du Feu C.R.,66 High Street |
du Feu R.,Lancaster University
Ringing and Migration | Year: 2014
Suggestions have been made for sexing Marsh Tits using wing length (adjusted for age) as the sole criterion. Data from a long-term, single-site study are presented here and indicate that nearly 10% of Marsh Tits will be incorrectly sexed using this criterion. Further summary data are presented from the BTO national ringing data set. The merits and problems of assigning sex of birds based on the wing-length criterion are discussed. Potential biases in sex-based analyses are described and recommendations for assigning sex are made. © 2014 © 2014 British Trust for Ornithology.
Bridgens R.,66 High Street
Disability and Health Journal | Year: 2015
Throughout the 30 years of postpolio syndrome (PPS) research, there have been many puzzling anomalies in the data and not enough information to make sense of them. It is therefore welcome that Winberg et al have examined physical activity in relation to life satisfaction, sex and age. They hypothesized that activity would decrease with age and found the opposite. This result is not so surprising as Ostlund et al found that vitality was associated with older age and that younger age was associated with more pain, increasing physical fatigue, decreasing sleep quality and reducing activity. This commentary will examine past postpolio research with unexpected results in order to describe a subgroup of patients who may be more susceptible to overusing muscles and have particular exercise and activity needs. © 2015 Elsevier Inc. All rights reserved.
Surgey J.,9 Southwell Rise |
Du Feu C.R.,66 High Street |
Deeming D.C.,University of Lincoln
Condor | Year: 2012
The lining material is a key element of bird nests, serving primarily as insulation for the adult, eggs, and/or chicks, but collection of such material has an energetic cost. Our study investigated the nest-building effort of four species of tit (Paridae) in an English wood by quantifying the use of colored wool-like artificial material in nest lining from 2000 to 2010. We recorded the distances that birds carried the material from source to nest for each nest as an indirect measure of the energetic cost of collecting nest material to individual birds. Birds did not always use nest material from the nearest source to their nest, and some birds collected material from two, three or four well-separated sources. There was no detectable color preference in choice of material, and few birds traveled more than 200 m to gather the material. Use of the material appeared to depend on the species. Within defined areas around material dispensers not all individual Great Tits (Parus major) used the artificial material, and, for all species examined, the proportion of birds using the material declined with increasing distance between source and nest. Use of artificial material suggested that selection of nest materials was probably opportunistic but also reflected the preference of these species for a wool-like nest lining. © The Cooper Ornithological Society 2012.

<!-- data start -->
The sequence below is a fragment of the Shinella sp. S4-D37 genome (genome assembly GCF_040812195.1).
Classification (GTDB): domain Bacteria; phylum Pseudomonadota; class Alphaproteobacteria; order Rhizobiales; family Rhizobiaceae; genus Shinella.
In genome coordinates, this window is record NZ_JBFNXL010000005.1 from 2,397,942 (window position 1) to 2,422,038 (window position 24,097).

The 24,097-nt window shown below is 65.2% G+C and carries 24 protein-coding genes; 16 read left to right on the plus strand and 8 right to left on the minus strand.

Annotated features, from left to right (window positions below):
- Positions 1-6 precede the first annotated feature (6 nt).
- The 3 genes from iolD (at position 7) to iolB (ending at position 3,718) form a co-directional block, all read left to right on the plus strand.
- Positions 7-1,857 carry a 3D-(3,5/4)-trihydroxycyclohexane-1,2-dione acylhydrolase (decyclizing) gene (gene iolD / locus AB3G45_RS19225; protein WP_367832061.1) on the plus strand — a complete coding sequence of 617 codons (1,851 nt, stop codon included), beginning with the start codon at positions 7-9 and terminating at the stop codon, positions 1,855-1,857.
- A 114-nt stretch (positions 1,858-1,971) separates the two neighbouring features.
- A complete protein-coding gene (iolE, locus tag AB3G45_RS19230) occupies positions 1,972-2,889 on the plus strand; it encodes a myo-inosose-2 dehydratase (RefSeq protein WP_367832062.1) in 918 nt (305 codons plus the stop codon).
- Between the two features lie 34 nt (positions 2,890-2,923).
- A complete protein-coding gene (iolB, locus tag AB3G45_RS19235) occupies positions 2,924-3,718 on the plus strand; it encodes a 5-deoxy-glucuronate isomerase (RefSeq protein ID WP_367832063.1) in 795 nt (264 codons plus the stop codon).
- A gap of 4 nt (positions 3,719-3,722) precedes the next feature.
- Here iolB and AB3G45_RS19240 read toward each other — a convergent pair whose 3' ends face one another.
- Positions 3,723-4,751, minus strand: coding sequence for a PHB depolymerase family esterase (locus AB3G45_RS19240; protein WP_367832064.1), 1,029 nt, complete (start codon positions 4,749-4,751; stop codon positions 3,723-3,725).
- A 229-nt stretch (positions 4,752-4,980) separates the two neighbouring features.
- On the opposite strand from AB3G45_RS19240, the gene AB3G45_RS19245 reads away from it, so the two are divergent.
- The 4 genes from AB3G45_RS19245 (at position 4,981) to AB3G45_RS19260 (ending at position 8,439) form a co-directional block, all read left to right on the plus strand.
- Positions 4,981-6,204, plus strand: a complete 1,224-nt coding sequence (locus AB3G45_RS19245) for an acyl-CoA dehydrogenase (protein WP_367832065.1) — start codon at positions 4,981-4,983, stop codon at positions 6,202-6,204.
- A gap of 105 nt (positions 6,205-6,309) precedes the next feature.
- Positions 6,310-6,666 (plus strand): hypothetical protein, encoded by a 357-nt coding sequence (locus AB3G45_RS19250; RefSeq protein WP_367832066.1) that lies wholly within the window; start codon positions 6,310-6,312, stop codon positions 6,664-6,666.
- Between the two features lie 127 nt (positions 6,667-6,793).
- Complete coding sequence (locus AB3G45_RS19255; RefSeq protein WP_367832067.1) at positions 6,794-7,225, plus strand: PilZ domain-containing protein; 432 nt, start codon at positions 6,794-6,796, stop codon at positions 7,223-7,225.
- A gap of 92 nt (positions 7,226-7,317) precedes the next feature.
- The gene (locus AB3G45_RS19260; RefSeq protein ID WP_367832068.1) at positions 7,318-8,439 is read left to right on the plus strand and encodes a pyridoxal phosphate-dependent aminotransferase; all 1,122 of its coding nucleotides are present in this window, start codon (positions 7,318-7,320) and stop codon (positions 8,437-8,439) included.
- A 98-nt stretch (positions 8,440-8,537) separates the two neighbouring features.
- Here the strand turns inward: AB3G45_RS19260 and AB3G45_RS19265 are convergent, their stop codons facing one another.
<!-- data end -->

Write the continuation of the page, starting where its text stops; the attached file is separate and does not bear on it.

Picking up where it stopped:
PubMed | 66 High Street
Type: Journal Article | Journal: Disability and health journal | Year: 2015
Throughout the 30 years of postpolio syndrome (PPS) research, there have been many puzzling anomalies in the data and not enough information to make sense of them. It is therefore welcome that Winberg et al have examined physical activity in relation to life satisfaction, sex and age. They hypothesized that activity would decrease with age and found the opposite. This result is not so surprising as Ostlund et al found that vitality was associated with older age and that younger age was associated with more pain, increasing physical fatigue, decreasing sleep quality and reducing activity. This commentary will examine past postpolio research with unexpected results in order to describe a subgroup of patients who may be more susceptible to overusing muscles and have particular exercise and activity needs.
Du Feu C.R.,66 High Street
Avian Biology Research | Year: 2012
Cleaning passerine nestboxes after birds have fledged is widely thought to remove parasites such as fleas. Experiments are now described that examine the value of cleaning such nests after use.
Maccoll A.D.C.,University of Nottingham |
du Feu C.R.,66 High Street |
Wain S.P.,54 The Pines
Ibis | Year: 2014
Woodland birds have experienced widespread population declines across Europe, resulting partly from a decrease in management practices such as coppicing. Increasing fuelwood demand may reverse the decline of coppicing, making it timely to attempt a fuller understanding of its effects. Here, the impact of coppicing on year-round habitat use by adults and juveniles of 16 songbird species was quantified from a quasi-experimental study over 32 years (1978-2009) in Treswell Wood, Nottinghamshire, UK. Habitat use was inferred using capture rates from more than 10 000 h of mist-netting (> 25 000 captures) and detailed information on coppicing. Capture rates varied with coppice age in different ways: (1) increases as coppice aged (e.g. Marsh Tit Poecile palustris, juvenile Eurasian Treecreepers Certhia familiaris); (2) declines as coppice aged (e.g. Eurasian Blue Tit Cyanistes caeruleus, Great Tit Parus major); (3) peaks in capture rates at intermediate coppice age (i.e. 5-15 years) (e.g. Garden Warbler Sylvia borin, Willow Warbler Phylloscopus trochilus, adult Treecreepers); and (4) a peak at intermediate ages, followed by a decline, before an increase in use again at the oldest coppice ages (i.e. > 20 years) (e.g. Common Blackbird Turdus merula, Eurasian Blackcap Sylvia atricapilla, Eurasian Bullfinch Pyrrhula pyrrhula). Responses to coppice age were similar in different seasons, although Willow Tits Poecile montana showed little preference during breeding but avoided older coppice at other times. Juveniles and adults often differed in their responses to coppice age. The analyses reveal patterns in habitat use that are relevant to woodland management and conservation policy. They suggest that a mosaic of age structures in woodland is beneficial to a wide range of woodland species, and that management should consider the requirements of all age-classes of birds at different times of year. © 2014 British Ornithologists' Union.